According to data released by the National Bureau of Statistics, states generated about N931.2 billion altogether in 2017 fiscal year1, representing 12 percent above the N831.2 billion generated in 2016. Further breakdown shows that 31 states recorded increases, while only about 5 states recorded slight declines in revenue generated internally; Lagos state generated 36 percent of total internally generated revenue (IGR). Notably, with a net FAAC allocation of N1.7 trillion, total revenue available to states stood at approximately N2.7 trillion in 2017. However, the states are still burdened with debts, given the N3.2 trillion and $4.1 billion owed as domestic and foreign debts respectively as at the end of December 2017. Going forward, improvements in tax collection and administrative capacities of revenue-generating agencies of other states, beyond Lagos, can further improve overall IGR.
Macroeconomic Report & Economic Updates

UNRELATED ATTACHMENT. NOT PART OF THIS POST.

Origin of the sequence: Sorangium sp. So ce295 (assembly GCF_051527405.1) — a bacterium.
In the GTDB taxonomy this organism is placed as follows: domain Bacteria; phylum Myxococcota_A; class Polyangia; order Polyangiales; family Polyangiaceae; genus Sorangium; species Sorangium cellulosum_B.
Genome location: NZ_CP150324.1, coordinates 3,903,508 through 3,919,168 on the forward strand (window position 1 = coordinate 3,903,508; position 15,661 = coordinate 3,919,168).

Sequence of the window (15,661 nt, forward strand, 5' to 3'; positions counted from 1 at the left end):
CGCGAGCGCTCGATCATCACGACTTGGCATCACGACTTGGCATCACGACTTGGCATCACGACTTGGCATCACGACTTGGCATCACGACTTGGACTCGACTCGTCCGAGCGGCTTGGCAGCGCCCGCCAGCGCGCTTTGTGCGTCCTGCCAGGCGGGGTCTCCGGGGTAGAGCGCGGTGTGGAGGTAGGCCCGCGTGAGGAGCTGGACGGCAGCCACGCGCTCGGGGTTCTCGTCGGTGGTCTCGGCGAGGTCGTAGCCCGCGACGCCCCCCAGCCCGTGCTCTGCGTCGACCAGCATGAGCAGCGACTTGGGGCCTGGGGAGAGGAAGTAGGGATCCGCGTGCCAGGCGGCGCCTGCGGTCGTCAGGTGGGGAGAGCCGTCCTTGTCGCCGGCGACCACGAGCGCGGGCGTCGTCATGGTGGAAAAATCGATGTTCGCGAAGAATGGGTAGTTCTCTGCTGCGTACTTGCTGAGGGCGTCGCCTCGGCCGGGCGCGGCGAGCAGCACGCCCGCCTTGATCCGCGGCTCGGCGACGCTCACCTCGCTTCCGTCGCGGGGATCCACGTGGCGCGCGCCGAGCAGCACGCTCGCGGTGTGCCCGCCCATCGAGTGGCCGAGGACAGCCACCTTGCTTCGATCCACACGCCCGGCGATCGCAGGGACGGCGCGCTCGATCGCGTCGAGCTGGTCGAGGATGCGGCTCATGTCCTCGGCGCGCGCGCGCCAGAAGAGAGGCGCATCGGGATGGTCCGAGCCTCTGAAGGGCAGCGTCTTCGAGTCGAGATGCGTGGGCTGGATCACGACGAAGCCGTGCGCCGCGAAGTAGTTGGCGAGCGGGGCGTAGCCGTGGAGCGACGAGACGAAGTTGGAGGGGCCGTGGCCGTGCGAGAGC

OPEC weekly basket price declined by 2.4 percent to $42.68/barrel on September 16, 2016. This was triggered by a rise in US oil reserve, amid an outlook on weak global oil demand. Similarly, provisional data by OPEC reveals a steady decline in Nigerias crude oil production. Notably, production declined by 3.4 percent to 1.47 mbd in August, 2016.
All-Share Index: In 2016Q1, the decline in ASI was driven by declines in Banking, Insurance, Consumer goods, Oil/Gas, Lotus Islamic, Industrial, AseM, Pension and Premium NSE indices. However, the ASI
Crude oil price decreased in the review week. OPEC weekly basket price reduced by 3.5 percent to $42.06per barrel from November 4, 2016 to November 11, 2016, while Nigerias bonny light price decreased by 1.1 percent to $44.36per barrel in the same period. Global oil market refocused on oversupply, as indicated in the OPECs October crude data figures (global OPEC and Non-OPEC oil supply grew by 0.97mb/day to average 96.32mb/day and outpaced demand by 1.92mb/day).
Recent data on Nigerias labour market points to a rise in the rate of unemployment and underemployment in 2015Q4. Specifically, compared to 2015Q3, the rate of unemployment and underemployment rose to 10.4 per cent and 18.7 per cent from 9.9 percent and 17.4 percent respectively. These statistics however masks the true situation of the youth employment in Nigeria. Disaggregated data by age category shows that unemployment and underemployment within the youth age category (15-24) was remarkably higher than the national average, at 19 and 34.5 per cent respectively.